First her dentist husband, Brock (Christopher Rich) has an affair with his hygienist and gets her pregnant. Then, if that was not enough change to make your head spin, her teenage daughter, Cheyenne (JoAnna Garcia-Swisher) announces that not only is she also pregnant, but she and her boyfriend intend on keeping the baby.

While this was not my favorite sitcom, I appreciated the reality that it reflected back to the audience Sh*t happens, and we have two choices. We can lock ourselves in the emotional closet and hide, or deal with that sh*t.

Do I recommend it? Maybe.

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Goodbye Christopher Robin Movie Review

*Warning: this review contains minor spoilers. Read at your own risk if you have not seen the film. 

Winnie The Pooh is one of those childhood books that we all cherish. Written by A.A. Milne in the 1920’s, the world of Winnie The Pooh and the characters who inhabit that world have lasted generations.

The new movie, Goodbye Christopher Robin,  is not only the story of how Mr. Milne came to the idea of Winnie The Pooh, but also the eventual toll it took on his son, Christopher Robin Milne.  Domhnall Gleason plays A.A. Milne and Margot Robbie plays his wife, Daphne. Their son is played by Will Tiltson at age 8 and Alex Lawther at age 18. Kelly Macdonald plays Olive, the nanny who is like a second mother to Christopher Robin.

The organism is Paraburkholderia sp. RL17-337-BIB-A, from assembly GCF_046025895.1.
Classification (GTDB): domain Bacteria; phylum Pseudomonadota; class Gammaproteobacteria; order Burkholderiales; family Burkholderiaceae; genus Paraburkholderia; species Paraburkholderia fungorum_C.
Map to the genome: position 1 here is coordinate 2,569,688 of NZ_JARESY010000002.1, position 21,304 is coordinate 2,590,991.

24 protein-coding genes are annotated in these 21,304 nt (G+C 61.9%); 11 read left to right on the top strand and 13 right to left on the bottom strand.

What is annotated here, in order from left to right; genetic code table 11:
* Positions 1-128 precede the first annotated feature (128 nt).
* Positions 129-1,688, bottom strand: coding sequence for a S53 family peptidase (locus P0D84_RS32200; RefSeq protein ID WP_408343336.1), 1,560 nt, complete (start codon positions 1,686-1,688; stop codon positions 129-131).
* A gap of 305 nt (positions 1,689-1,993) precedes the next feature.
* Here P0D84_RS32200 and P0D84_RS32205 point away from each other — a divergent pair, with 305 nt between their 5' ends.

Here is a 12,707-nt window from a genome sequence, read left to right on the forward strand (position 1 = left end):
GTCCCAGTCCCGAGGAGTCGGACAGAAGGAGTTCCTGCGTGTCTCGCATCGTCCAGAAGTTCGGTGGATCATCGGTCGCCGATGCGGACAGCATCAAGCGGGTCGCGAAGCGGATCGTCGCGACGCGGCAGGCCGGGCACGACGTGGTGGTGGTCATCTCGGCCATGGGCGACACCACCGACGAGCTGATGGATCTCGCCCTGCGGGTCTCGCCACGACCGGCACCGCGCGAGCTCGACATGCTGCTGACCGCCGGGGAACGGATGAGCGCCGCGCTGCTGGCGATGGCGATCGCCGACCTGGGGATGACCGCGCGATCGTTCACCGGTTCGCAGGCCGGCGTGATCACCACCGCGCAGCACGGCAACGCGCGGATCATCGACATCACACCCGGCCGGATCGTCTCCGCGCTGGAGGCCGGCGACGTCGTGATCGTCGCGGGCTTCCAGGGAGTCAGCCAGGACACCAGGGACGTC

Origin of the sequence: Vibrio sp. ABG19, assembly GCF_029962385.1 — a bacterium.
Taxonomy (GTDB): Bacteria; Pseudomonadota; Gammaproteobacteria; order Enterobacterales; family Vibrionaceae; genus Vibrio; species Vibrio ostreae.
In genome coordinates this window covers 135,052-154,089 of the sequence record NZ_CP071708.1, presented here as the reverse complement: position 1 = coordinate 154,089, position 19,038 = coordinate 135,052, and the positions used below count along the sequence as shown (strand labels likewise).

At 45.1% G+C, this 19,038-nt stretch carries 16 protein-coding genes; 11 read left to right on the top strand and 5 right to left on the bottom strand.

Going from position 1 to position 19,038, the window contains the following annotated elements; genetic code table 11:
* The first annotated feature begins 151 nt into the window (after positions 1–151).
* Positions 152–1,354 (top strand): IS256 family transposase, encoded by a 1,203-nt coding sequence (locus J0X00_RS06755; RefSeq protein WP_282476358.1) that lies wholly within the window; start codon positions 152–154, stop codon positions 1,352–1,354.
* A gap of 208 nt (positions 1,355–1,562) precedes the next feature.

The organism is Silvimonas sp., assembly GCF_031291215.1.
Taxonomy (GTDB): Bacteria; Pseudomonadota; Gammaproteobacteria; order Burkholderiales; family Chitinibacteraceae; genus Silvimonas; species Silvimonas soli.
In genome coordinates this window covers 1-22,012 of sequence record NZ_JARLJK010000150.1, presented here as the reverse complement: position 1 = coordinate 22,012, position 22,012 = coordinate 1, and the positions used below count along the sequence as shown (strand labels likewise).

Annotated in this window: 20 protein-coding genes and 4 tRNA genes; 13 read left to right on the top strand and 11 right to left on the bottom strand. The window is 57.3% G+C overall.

While the narrative went a little overboard on the drama at certain points, I really enjoyed the film. I enjoyed it because the characters were alive, flawed and thoroughly human.  The marriage between Mr. and Mrs. Milne was not all sunshine and roses and Christopher Robin, known to his family as Billy Moon, did not escape the fame came with his father’s success unscathed. I also appreciated that the filmmakers focused on the PTSD that affected Mr. Milne after he returned from World War I. It added another layer of humanity to the character and the narrative.

I recommend it.

Goodbye Christopher Robin is presently in theaters. 

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Once Upon A Time Character Review: Regina Mills/The Evil Queen